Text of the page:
View this blog on your Mobile Device. Click here.

Friday, June 7, 2013

Your Dog and Your Family --- The Dynamics

My Uncle and I both got puppies from the same breeder at the same time.  When we got them, they both appeared to be just alike.  Now, my Uncle's 1 year old Terrier is as calm as calm can be.  Wolfie, his brother, is just a complete crazy nut.  What happened?



The answer is pretty simple, but sometimes the simple things are the hardest to recognize.  From our experience in training over 2,000 doggies in South Florida, family dynamics has a great deal to do with how they are going to act.

If the family is made up of older adults who are normally calm and lead structured lives, their doggie will normally be calm and sedate.  If the family lives an active lifestyle, has children who love to play and chase them, and are always having friends and neighbors over, they will probably have a more active, social, engaging, and (sometimes) annoying doggie.

Remember the old saying, "You are what you eat"?  Our doggies will often adjust to our environment so they "Are who we are".  Since most people are just fine with their calm, well behaved, and sedate doggies, let me focus on some times for the crazy, annoying doggies:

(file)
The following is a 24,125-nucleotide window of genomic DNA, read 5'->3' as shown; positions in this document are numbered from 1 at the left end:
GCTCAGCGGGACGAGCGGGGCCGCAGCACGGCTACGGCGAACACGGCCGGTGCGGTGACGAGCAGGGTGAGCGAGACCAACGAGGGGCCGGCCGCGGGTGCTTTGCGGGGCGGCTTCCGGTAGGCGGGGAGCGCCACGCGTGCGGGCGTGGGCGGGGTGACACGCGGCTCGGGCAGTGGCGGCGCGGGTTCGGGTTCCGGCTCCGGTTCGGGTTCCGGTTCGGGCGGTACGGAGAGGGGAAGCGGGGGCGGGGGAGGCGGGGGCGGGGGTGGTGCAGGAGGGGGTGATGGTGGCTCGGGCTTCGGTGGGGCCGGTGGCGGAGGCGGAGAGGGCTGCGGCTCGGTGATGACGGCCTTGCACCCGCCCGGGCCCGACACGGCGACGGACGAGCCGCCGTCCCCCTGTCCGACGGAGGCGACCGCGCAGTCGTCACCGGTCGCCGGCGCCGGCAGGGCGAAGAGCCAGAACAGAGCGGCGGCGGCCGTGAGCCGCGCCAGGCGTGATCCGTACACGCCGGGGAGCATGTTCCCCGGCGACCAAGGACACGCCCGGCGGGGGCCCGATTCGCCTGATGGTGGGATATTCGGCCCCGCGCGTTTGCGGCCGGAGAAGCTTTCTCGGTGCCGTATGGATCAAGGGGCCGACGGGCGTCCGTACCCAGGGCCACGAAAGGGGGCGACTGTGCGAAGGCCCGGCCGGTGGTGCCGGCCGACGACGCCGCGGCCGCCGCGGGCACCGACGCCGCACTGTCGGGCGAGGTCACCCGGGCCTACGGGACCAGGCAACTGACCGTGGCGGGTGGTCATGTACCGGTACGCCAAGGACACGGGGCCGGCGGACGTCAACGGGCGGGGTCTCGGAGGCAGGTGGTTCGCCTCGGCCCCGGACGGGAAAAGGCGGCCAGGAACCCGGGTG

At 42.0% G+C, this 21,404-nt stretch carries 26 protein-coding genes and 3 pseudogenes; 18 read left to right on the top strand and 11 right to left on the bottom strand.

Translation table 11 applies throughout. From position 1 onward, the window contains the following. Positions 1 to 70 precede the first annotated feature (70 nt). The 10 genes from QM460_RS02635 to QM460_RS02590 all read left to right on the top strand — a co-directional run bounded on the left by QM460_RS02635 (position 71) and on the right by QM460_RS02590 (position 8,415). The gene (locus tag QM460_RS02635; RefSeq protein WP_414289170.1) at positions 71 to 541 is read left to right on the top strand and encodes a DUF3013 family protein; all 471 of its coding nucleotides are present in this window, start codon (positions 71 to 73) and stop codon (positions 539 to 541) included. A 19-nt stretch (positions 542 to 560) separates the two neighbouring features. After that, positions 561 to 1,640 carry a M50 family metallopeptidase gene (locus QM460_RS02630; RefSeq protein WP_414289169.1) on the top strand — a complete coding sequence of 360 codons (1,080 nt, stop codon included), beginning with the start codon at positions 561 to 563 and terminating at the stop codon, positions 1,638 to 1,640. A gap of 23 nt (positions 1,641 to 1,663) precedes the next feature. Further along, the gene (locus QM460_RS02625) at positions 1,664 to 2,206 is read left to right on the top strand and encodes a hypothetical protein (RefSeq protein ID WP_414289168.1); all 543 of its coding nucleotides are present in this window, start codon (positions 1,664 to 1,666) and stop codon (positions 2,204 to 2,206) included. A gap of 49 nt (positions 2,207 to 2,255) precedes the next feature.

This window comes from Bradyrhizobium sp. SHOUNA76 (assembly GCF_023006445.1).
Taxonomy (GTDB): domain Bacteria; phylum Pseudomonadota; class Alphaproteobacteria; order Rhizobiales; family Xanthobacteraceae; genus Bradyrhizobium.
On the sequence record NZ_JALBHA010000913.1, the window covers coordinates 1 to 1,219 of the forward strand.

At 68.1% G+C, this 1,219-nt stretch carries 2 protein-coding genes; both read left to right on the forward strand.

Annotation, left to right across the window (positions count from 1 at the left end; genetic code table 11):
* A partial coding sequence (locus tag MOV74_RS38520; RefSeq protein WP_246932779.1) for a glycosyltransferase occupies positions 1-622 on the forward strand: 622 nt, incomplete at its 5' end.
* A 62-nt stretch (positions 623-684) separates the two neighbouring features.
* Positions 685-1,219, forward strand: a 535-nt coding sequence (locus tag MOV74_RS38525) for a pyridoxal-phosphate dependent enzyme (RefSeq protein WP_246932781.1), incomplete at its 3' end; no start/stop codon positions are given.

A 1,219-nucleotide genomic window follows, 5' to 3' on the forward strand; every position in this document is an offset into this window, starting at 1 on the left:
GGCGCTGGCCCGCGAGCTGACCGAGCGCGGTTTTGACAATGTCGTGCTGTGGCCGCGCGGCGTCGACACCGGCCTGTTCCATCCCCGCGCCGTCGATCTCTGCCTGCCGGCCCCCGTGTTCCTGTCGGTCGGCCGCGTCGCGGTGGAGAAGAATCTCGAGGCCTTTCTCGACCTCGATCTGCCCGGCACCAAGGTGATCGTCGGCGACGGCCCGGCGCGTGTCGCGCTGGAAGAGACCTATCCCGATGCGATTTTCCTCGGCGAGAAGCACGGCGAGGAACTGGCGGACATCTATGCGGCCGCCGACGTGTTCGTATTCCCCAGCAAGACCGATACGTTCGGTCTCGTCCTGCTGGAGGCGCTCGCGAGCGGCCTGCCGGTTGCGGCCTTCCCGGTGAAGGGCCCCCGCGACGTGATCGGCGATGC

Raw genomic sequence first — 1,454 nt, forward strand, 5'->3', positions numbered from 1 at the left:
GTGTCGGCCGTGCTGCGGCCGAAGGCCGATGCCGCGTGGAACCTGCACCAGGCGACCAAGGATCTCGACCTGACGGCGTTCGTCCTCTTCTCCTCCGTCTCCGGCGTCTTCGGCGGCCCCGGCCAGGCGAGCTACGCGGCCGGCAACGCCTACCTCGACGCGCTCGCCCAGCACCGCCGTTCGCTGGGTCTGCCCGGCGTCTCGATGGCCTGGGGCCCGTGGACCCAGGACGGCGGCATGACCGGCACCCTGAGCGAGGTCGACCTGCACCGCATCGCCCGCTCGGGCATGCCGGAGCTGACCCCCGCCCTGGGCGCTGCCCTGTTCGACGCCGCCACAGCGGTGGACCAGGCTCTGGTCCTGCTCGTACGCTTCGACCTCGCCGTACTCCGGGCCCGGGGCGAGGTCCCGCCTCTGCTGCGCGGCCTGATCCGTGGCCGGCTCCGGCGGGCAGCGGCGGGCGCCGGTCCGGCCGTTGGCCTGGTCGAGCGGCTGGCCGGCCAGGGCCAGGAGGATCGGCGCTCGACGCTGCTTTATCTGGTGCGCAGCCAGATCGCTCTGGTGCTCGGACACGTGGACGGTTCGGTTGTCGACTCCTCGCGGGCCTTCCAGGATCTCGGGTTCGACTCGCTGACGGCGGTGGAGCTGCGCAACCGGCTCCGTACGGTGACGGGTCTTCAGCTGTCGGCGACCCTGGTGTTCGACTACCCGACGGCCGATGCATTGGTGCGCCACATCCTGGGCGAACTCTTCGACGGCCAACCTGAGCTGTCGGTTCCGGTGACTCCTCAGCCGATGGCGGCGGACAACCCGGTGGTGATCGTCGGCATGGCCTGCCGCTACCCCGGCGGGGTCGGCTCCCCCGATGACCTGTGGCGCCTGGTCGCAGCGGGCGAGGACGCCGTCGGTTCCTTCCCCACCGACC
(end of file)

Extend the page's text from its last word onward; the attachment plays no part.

• Don't go nuts with Wolfie in the house.  He will get used to chasing you, barking, jumping, and stealing things from you in the house all the time.  He doesn't understand that he can't do it all the time and will find the most inopportune time to display these annoying traits (that you actually taught him).
  • Be sure to find at least 30 minutes every day to play and go nuts with Wolfie in the back yard or any large, enclosed area.  Throw the Frisbee, toss tennis balls, scatter feed, or do anything else that gets him engaged and drains the adrenaline.  Do not play games that might encourage general bad behavior such as tug-of-war, chase-me chase-me, or jump-on-me with him.
  • Have your children pet Wolfie calmly by stroking him from the back of his head to the middle of his neck.  This is a very calming and soothing experience for Wolfie.  It also teaches your kids and Wolfie how they can engage each other without going nuts.
  • Ask your guests to ignore Wolfie for the first few minutes when they come over.  Wolfie sees your guests entering the house as "new playmates" and will almost instantly engage them by barking and jumping.  Have them ignore Wolfie so he will understand that his behavior is inappropriate.  After a few minutes after Wolfie has calmed down, they can then engage in calm interaction in the house or they can go outside and play fetch, etc.
The main focus here is to manage Wolfie's adrenaline through your example.  If you are calm with Wolfie, you will not encourage a spike in his adrenaline that leads to the annoying crazy stuff.

If you have more questions, we would be more than happy to provide additional information.  You can contact us through our web site at South Florida Dog Trainers.

   

No comments: